Brainiac 5: When Silence Was Sound

Re-formed Cornwall psych-punks anthologised.

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Back in the late 70s, Cornish outfit Brainiac 5 attempted to reconcile the superficially disparate sonic universes of punk and psychedelia. They also dropped hefty measures of reggae and space rock into the broth, becoming John Peel faves in the process. A little too ahead of their time for their own good, they released one EP, one 7-inch and recorded an album with Hawkwind’s Martin Griffin, before promptly splitting in 1980.

Listening to When Silence Was Sound, which bundles their posthumously-released sole album, World Inside together with their single, Mushy Doubt EP and live cuts recorded back in 1980, it’s possible to discern the early stirrings of what would become the 80s psych revival, manifesting itself via The Soft Boys and their ilk in the UK, and the loose group of acts known as the Paisley Underground (Rain Parade, Green On Red, The Dream Academy, The Bangles) in the US.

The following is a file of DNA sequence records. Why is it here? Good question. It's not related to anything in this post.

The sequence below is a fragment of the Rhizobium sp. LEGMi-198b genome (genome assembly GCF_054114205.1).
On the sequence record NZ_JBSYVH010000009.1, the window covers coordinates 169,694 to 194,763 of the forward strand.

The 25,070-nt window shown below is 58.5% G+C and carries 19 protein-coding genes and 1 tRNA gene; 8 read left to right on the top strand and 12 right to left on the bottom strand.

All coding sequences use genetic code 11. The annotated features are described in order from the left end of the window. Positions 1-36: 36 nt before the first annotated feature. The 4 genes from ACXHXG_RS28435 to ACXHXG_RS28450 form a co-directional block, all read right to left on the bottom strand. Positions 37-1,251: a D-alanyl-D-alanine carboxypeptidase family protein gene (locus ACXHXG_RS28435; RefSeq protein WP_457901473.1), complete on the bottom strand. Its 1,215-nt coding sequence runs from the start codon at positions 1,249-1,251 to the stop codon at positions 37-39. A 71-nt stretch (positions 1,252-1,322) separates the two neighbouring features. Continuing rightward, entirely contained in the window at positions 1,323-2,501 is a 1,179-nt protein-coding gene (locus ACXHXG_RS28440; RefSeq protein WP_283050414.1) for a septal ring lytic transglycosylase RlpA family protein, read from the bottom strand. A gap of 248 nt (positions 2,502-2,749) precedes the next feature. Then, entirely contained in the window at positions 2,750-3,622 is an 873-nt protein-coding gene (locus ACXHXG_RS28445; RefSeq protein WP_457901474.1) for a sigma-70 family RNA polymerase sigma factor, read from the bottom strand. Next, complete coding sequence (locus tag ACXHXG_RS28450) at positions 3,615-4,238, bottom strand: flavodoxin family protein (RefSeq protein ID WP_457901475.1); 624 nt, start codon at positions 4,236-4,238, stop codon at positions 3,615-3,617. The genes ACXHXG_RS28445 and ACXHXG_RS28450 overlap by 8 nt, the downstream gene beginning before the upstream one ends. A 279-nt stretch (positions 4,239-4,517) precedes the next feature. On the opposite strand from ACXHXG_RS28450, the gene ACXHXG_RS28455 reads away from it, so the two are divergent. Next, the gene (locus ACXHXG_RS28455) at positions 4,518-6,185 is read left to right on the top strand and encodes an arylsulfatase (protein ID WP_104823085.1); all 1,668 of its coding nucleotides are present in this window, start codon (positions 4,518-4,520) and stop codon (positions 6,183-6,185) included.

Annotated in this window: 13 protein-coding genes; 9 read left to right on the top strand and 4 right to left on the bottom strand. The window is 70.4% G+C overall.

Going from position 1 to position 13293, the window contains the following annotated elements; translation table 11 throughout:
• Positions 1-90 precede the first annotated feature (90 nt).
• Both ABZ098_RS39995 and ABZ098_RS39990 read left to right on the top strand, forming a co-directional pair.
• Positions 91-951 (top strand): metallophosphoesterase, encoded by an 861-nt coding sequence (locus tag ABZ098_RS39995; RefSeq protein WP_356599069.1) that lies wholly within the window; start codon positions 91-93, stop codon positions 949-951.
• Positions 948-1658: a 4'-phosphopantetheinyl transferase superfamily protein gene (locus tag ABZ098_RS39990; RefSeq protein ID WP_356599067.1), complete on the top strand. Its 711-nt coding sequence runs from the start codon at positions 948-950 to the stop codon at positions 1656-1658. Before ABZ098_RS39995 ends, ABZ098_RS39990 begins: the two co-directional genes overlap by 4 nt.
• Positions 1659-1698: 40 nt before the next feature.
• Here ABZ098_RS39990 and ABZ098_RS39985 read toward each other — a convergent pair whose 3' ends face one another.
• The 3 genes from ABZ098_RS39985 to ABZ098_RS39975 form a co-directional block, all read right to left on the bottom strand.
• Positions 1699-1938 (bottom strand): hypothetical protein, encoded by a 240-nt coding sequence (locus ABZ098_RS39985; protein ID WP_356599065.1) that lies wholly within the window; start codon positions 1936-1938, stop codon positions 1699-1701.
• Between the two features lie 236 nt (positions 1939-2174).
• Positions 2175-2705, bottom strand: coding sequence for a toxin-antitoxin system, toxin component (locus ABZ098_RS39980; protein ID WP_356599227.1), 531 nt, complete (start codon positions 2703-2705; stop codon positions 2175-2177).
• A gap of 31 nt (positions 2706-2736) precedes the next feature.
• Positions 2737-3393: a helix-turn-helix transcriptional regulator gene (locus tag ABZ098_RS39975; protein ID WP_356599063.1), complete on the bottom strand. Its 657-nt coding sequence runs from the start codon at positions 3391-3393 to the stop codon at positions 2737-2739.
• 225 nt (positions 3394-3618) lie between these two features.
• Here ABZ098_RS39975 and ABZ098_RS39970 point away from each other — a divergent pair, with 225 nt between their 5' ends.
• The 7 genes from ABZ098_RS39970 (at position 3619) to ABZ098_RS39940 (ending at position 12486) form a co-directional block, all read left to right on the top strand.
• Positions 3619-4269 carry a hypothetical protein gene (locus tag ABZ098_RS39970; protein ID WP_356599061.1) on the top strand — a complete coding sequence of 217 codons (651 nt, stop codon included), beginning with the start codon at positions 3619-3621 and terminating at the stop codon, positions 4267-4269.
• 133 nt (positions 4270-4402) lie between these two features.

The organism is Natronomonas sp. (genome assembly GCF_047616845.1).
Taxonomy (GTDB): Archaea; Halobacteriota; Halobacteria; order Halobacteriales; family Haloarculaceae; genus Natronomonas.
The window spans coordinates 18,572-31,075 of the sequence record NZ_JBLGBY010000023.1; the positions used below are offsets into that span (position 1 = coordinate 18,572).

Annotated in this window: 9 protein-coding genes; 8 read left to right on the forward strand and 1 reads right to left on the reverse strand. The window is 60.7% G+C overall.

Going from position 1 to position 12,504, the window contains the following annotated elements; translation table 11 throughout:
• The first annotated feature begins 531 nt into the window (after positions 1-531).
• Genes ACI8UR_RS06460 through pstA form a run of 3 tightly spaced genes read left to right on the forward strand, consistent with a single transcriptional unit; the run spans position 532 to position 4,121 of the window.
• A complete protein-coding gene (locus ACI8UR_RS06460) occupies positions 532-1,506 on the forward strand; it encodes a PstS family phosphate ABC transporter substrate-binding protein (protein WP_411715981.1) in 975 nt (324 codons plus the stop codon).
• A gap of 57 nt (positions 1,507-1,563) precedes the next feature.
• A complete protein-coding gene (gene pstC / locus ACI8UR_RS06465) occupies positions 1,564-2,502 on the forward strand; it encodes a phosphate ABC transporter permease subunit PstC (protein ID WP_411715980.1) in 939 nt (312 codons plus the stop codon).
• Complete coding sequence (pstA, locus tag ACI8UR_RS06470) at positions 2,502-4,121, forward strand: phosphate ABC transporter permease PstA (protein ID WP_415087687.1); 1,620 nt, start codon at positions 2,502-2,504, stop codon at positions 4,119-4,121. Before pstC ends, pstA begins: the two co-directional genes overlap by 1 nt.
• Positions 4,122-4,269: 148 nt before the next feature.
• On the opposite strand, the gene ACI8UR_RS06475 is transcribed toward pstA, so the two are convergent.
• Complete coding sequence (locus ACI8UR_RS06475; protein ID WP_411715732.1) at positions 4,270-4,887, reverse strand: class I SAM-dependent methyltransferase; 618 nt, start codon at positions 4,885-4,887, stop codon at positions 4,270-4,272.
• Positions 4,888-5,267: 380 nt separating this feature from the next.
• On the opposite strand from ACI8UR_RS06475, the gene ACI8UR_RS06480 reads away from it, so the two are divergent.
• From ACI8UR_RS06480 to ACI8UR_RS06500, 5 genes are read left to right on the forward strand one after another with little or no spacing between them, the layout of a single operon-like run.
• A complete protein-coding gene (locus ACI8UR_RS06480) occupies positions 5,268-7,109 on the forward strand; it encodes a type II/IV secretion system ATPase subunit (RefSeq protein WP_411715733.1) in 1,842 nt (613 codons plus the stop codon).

It’s unclear how much of Brainiac 5’s innovation was intentional. Primal Screaming’s motorik rhythm for example recalls the constant forward motion of seminal German groups such as Neu! – but could this simply have been a happy accident?

In any case, notwithstanding the occasional whiff of pub rock, the group’s music has a freshness and verve that makes their recent reformation seem entirely justified.